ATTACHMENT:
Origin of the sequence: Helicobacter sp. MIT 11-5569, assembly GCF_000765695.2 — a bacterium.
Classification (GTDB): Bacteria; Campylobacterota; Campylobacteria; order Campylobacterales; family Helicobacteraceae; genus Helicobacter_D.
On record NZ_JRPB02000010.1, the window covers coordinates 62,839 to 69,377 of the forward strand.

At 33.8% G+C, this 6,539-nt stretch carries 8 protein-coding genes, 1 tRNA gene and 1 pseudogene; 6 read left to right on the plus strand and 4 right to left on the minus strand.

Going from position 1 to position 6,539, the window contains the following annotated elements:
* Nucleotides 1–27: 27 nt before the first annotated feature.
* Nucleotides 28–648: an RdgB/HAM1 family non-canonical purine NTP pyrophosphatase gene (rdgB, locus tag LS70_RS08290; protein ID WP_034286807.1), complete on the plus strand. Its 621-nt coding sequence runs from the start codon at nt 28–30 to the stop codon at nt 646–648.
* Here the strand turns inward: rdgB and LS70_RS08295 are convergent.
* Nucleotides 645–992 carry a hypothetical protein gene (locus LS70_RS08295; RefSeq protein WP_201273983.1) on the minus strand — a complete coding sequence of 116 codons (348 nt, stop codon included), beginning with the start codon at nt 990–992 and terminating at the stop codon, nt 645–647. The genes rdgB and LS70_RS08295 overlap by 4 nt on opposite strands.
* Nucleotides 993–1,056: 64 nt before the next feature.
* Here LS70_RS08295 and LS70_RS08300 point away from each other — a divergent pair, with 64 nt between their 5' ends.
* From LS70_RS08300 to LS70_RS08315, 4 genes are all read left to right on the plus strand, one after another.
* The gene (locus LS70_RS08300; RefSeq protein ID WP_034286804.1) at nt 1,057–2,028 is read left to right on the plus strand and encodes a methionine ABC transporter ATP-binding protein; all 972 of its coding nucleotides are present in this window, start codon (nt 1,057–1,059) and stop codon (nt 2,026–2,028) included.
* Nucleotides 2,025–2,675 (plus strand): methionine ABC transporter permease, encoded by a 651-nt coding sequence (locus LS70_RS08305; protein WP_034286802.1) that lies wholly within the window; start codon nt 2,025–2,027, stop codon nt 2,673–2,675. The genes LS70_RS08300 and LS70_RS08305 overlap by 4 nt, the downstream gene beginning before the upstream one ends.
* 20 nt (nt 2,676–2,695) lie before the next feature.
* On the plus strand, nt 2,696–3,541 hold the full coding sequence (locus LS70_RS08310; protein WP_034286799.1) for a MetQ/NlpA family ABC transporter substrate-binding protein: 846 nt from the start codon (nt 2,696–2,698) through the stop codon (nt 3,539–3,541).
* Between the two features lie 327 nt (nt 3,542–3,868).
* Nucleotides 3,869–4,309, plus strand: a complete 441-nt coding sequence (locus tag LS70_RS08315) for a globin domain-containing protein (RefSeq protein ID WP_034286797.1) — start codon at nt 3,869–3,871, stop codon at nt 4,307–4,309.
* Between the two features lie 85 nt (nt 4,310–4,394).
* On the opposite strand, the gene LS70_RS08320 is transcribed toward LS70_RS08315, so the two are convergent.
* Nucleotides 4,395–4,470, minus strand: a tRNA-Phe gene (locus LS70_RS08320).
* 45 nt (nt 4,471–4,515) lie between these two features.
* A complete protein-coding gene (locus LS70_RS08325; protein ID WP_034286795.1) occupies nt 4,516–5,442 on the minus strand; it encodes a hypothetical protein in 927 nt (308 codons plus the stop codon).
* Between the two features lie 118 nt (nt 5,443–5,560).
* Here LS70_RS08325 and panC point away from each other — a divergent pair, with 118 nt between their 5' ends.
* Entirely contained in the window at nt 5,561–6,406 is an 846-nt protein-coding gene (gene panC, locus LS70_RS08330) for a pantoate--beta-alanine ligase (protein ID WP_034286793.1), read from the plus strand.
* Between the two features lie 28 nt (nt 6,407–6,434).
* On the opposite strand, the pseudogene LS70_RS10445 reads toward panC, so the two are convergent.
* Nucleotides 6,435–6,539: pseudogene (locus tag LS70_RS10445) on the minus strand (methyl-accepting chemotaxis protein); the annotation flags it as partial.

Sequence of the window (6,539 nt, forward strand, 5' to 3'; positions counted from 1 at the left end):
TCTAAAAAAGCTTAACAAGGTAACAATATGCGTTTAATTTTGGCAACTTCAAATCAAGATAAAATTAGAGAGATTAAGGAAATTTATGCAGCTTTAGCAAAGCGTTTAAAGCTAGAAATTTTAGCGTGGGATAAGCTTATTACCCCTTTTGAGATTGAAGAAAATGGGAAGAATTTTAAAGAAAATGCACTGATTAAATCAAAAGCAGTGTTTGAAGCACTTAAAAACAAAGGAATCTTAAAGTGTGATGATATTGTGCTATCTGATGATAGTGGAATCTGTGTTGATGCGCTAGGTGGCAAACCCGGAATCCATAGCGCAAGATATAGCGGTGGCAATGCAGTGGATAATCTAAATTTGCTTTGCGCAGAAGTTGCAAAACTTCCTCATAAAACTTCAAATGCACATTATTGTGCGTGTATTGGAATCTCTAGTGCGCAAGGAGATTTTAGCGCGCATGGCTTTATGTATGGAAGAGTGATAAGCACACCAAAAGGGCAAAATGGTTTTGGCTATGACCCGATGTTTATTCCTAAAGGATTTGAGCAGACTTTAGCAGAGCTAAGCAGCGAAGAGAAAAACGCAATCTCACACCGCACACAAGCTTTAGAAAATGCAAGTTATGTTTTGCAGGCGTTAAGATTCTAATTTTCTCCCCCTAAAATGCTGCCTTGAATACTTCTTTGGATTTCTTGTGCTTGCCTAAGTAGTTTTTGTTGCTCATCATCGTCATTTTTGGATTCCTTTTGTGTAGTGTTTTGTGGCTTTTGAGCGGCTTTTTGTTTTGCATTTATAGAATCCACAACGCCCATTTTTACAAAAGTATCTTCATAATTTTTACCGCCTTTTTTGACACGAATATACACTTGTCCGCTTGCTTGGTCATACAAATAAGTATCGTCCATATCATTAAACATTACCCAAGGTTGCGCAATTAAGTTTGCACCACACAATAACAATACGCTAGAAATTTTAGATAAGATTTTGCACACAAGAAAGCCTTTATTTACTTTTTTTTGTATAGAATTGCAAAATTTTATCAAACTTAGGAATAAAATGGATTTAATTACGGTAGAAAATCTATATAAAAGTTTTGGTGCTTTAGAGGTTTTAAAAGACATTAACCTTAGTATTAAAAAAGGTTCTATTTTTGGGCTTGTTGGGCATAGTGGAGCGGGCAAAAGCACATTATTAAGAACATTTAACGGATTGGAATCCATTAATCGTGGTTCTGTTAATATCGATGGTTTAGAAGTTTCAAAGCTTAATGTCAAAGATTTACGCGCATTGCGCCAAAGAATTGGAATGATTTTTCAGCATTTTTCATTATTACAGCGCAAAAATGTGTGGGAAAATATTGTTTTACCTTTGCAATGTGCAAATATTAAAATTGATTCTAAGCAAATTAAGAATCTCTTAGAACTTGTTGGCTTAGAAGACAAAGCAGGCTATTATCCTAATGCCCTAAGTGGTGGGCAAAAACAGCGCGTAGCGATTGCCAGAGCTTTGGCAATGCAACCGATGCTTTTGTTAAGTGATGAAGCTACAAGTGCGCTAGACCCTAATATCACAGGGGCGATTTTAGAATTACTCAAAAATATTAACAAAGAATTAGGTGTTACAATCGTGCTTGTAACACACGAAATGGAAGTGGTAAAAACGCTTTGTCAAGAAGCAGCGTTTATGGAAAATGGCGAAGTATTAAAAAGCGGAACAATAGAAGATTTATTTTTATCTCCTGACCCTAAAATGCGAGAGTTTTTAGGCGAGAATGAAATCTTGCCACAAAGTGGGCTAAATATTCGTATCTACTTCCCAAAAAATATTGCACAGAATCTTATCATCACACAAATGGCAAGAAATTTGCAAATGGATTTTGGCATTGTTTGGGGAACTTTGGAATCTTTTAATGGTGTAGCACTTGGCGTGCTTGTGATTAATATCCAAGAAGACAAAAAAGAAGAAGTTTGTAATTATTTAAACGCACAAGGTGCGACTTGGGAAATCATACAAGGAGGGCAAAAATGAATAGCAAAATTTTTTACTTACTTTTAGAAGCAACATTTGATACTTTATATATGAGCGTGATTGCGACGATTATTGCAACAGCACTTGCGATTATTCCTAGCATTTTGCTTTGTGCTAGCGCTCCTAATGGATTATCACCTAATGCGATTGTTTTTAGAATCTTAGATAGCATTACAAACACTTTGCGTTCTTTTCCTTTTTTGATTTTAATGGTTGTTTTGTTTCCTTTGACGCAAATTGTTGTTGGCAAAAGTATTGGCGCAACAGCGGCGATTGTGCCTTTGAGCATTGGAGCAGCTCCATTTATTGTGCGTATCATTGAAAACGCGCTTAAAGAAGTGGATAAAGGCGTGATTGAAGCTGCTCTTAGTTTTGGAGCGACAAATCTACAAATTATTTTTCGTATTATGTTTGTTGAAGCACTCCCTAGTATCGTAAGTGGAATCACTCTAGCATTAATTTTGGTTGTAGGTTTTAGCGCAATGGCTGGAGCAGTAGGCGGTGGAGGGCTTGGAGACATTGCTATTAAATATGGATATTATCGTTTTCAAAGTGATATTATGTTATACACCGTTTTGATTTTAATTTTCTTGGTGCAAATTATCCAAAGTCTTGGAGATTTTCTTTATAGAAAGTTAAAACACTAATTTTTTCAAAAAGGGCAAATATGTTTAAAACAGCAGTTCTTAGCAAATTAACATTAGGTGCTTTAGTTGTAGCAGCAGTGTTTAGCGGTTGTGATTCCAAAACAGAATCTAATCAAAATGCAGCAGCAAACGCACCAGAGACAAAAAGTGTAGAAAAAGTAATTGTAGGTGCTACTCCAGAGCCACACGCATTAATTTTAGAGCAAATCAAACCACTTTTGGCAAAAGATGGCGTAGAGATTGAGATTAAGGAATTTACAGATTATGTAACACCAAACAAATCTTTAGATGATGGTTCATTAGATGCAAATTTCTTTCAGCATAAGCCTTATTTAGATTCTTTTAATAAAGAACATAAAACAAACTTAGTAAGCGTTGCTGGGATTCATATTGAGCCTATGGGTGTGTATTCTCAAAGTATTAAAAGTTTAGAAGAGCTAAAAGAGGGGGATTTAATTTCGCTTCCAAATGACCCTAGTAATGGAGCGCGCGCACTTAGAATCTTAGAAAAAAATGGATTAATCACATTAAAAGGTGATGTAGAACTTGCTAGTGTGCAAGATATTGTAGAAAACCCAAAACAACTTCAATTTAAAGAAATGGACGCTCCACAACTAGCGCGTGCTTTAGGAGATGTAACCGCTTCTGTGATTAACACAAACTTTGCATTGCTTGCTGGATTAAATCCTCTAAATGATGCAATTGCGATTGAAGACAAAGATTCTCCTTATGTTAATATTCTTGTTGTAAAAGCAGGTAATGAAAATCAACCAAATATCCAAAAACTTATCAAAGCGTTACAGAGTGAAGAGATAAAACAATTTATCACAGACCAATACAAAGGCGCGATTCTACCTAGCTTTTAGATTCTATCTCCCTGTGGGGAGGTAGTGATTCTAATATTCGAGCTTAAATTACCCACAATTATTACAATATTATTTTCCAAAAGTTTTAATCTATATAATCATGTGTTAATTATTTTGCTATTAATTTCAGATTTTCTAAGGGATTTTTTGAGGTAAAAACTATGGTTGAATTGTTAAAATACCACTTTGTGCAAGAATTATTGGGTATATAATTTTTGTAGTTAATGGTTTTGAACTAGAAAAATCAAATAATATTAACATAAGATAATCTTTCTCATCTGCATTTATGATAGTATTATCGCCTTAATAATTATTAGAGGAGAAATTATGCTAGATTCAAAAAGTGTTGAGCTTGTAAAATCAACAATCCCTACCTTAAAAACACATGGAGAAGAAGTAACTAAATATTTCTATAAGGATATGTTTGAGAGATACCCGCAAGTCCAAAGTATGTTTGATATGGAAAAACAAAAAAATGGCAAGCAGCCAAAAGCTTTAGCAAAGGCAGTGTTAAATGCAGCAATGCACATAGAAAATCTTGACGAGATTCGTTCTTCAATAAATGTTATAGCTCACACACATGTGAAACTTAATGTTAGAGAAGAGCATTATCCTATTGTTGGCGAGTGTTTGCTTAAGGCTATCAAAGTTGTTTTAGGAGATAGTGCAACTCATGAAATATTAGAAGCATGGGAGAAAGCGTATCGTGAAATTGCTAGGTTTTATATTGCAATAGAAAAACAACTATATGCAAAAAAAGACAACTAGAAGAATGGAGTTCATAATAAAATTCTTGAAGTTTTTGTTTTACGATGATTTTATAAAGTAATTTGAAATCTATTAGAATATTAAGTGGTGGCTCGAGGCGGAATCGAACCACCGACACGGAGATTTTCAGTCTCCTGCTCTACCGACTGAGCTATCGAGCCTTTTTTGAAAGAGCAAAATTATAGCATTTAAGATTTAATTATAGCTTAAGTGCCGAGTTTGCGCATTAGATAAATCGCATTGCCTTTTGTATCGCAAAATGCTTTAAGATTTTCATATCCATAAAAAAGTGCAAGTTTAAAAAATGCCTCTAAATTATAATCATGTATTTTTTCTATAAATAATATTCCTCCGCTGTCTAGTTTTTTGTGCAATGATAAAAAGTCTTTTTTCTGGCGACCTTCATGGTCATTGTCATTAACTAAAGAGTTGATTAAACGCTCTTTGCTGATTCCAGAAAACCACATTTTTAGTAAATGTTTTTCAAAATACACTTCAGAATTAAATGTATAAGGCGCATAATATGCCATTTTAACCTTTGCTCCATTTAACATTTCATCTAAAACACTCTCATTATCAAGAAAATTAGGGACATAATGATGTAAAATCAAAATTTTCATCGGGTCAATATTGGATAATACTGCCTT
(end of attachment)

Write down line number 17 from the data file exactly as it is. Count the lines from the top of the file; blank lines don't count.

* Between the two features lie 327 nt (nt 3,542–3,868).